Preparation
6 g 4 OZ / 118 ML
TeaEarleGreyHot You are truly blessed to have such exquisite taste buds and the ability to discriminate so many unique flavors! Every time I read one of your reviews I am amazed!

Login or sign up to leave a comment.

90

Okay, while I still have the energy, it’s time to post another previously unposted review from 2021. This one I think came from either late summer or early fall, but I have no way of being certain about that. The Old Tree Shui Xian that Old Ways Tea offers each year is usually great stuff, and this 2018 production was another winner.

I prepared this tea gongfu style. After a 10 second rinse, I steeped 5 grams of the loose tea leaves in 3 fluid ounces of 203 F water for 6 seconds. This infusion was followed by 17 additional infusions. Steep times for these infusions were as follows: 9 seconds, 12 seconds, 16 seconds, 20 seconds, 25 seconds, 30 seconds, 40 seconds, 50 seconds, 1 minute, 1 minute 15 seconds, 1 minute 30 seconds, 2 minutes, 3 minutes, 5 minutes, 7 minutes, 10 minutes, and 15 minutes.

Prior to the rinse, the dry tea leaves produced aromas of cinnamon, earth, blackberry, black cherry, charcoal, bread, and smoke. After the rinse, aromas of tar, ash, mushroom, and roasted peanut emerged. The first infusion added roasted almond and black raspberry fragrances along with hints of rock sugar. In the mouth, the tea liquor presented notes of cinnamon, charcoal, black cherry, roasted peanut, smoke, ash, and tar that were balanced by hints of roasted almond, blackberry, mushroom, bread, and earth. The majority of the subsequent infusions added aromas of pine, tobacco, minerals, orange zest, and roasted barley to the tea’s bouquet. Stronger and more immediately detectable notes of roasted almond, mushroom, earth, bread, and blackberry emerged in the mouth alongside impressions of minerals, tobacco, pine, cream, butter, orange zest, rock sugar, black raspberry, plum, and roasted barley. Hints of red apple, blueberry, grass, fig, and toasted rice could also be detected. As the tea faded, the liquor continued to emphasize notes of minerals, roasted almond, cream, butter, orange zest, and roasted barley that were chased by lingering hints of cinnamon, earth, toasted rice, grass, charcoal, pine, mushroom, roasted peanut, black cherry, and blackberry.

This tea was kind of a typical Old Tree Shui Xian in many ways. It produced a liquor that frequently emphasized sharp mineral texture over aroma or flavor and provided a warming, soothing, subtly invigorating energy. I was a little surprised that it gave out when it did and probably could and should have tried to push it a little harder, but I also kind of appreciated that it did not overstay its welcome. Compared to some of the previous versions offered by Old Ways Tea, this one was very rich and smooth with slightly more pronounced earthy, savory, nutty, vegetal, and roasted characteristics and less fruity and/or floral character. Actually, floral character seemed to be totally absent in this tea, allowing other characteristics to shine through and an even greater emphasis to be placed on the all-important texture of the tea liquor. Though it did not really surprise me in any way, this was a more or less great tea. I have had better Old Tree Shui Xian, but this was still a tremendously enjoyable offering overall.

Flavors: Almond, Ash, Black Raspberry, Blackberry, Blueberry, Bread, Butter, Charcoal, Cherry, Cinnamon, Cream, Earth, Fig, Grass, Mineral, Mushrooms, Orange Zest, Peanut, Pine, Plum, Red Apple, Roasted Barley, Smoke, Sugar, Tar, Toasted Rice, Tobacco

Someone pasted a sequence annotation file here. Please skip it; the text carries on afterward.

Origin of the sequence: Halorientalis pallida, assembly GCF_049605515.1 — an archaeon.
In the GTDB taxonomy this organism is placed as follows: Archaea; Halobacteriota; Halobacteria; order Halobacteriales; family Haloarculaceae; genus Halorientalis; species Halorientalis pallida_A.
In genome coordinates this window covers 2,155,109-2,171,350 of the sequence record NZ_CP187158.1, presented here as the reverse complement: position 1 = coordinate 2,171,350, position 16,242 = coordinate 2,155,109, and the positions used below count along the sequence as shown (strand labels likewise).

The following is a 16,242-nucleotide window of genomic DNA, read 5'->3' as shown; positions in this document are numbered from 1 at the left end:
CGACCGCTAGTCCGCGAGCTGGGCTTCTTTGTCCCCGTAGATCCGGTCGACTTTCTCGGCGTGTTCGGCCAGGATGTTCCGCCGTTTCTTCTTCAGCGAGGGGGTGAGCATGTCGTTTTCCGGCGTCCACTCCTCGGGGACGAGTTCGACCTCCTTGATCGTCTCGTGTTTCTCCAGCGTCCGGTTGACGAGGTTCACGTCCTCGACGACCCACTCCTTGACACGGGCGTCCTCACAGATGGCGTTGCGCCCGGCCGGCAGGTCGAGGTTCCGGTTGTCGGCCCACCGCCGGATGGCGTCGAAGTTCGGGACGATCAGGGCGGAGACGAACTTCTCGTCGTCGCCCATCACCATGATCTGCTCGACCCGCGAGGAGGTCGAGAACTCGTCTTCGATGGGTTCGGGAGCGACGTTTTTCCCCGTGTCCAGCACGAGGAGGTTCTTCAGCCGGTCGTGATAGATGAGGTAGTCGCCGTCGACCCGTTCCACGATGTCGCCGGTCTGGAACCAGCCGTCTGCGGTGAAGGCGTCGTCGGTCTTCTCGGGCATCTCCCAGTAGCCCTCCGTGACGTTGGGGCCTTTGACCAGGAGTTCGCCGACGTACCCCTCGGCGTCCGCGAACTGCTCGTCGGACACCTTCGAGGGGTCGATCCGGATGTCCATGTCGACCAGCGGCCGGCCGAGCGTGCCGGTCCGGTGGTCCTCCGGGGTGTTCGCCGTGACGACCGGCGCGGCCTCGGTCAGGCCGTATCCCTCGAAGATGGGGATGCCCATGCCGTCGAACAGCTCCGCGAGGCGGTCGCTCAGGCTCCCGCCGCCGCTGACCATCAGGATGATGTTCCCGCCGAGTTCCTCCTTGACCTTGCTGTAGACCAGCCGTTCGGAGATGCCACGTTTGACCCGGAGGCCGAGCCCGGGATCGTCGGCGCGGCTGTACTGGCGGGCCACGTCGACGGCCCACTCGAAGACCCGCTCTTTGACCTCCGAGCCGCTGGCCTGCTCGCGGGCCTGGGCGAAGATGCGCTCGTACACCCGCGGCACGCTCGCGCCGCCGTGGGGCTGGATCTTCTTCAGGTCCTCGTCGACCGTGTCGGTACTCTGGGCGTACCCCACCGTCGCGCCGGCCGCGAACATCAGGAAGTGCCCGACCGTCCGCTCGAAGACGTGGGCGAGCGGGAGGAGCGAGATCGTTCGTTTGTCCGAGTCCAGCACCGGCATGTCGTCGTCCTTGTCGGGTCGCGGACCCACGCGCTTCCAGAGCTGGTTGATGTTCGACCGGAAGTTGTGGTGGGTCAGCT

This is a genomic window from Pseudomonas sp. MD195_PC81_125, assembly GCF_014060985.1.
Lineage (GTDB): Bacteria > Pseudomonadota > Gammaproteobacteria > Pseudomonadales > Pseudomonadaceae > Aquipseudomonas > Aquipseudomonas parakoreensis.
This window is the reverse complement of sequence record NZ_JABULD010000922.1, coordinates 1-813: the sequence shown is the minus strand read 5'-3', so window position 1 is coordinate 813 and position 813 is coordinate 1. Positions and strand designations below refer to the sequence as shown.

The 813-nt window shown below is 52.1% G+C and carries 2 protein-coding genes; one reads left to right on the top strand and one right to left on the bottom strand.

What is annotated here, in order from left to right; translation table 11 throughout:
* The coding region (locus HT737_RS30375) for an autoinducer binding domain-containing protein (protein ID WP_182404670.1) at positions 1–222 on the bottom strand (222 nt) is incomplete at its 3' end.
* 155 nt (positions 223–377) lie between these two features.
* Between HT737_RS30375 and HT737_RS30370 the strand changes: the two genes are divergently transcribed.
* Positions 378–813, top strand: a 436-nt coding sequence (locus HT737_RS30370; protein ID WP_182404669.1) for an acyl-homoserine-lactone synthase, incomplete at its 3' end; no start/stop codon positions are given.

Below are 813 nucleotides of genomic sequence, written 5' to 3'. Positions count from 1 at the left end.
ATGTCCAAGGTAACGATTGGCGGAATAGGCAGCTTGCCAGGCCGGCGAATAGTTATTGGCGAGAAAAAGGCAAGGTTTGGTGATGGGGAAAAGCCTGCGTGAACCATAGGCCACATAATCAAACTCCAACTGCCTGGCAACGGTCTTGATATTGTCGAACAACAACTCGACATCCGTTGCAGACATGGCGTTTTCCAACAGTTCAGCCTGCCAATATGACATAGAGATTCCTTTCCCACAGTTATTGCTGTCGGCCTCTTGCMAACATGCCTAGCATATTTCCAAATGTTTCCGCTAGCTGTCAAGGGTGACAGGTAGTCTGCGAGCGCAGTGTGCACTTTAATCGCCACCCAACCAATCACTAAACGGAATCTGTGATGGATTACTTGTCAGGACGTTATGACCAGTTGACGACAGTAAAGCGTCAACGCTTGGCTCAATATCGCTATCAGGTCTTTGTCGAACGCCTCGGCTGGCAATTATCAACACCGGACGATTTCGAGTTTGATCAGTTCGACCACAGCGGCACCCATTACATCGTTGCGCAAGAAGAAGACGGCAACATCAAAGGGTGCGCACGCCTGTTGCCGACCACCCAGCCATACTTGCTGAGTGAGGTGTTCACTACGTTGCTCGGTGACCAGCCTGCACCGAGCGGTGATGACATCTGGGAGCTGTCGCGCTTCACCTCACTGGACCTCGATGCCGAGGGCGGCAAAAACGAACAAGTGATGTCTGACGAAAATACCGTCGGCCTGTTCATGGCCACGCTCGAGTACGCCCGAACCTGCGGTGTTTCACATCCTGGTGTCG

Preparation
5 g 3 OZ / 88 ML

Login or sign up to leave a comment.

70

This was yet another of my late 2021 sipdowns. At the time I set about giving this tea a fair shake, I had been looking forward to trying it for some time despite being preoccupied with finishing off a number of other teas in my possession. Qi Dan, on its own, can be hit or miss, but as Old Ways Tea handles Rou Gui very well, and Qi Dan is or can be remarkably similar to Rou Gui, I had high expectations for this tea prior to setting about reviewing it. Unfortunately, it was something of a disappointment for me. While it was not a terrible offering by any means, it also did not offer a consistently compelling or enjoyable drinking experience.

I prepared this tea gongfu style. After a 10 second rinse, I steeped 5 grams of loose tea leaves in 3 fluid ounces of 203 F water for 6 seconds. This initial infusion was followed by 18 additional infusions. Steep times for these infusions were as follows: 9 seconds, 12 seconds, 16 seconds, 20 seconds, 25 seconds, 30 seconds, 40 seconds, 50 seconds, 1 minute, 1 minute 15 seconds, 1 minutes 30 seconds, 2 minutes, 3 minutes, 5 minutes, 7 minutes, 10 minutes, 15 minutes, and 20 minutes.

Prior to the rinse, the dry tea leaves produced aromas of bread, cinnamon, pine, black cherry, and blueberry that were underpinned by a subtle smoky scent. After the rinse, I discovered the emergence of roasted almond, rock sugar, and cannabis aromas that were accompanied by a slight charcoal fragrance. The first proper infusion added subtle orchid, grass, and blackberry presences. In the mouth, the tea liquor offered up notes of cinnamon, blueberry, black cherry, charcoal, and roasted almond that were balanced by hints of smoke, grass, cannabis, pear, blackberry, roasted peanut, and orchid. The bulk of the subsequent infusions gradually provided fresh aromas of roasted peanut, orange zest, and earth in addition to noticeably stronger grassy scents. More immediately detectable impressions of smoke, blackberry, grass, and roasted peanut emerged in the mouth accompanied by notes of minerals, butter, rock sugar, orange zest, plum, earth, and pine. Roasted walnut and bitter, oily hickory nut notes thrived on the back of the throat. Hints of peach, red grape, and bread could be picked up here and there. As the tea gradually faded, the liquor continued to pound my palate with notes of minerals, orange zest, blueberry, black cherry, roasted almond, and roasted walnut before a mix of subtler impressions of grass, earth, pine, red grape, blackberry, charcoal, rock sugar, bread, plum, and smoke made themselves known.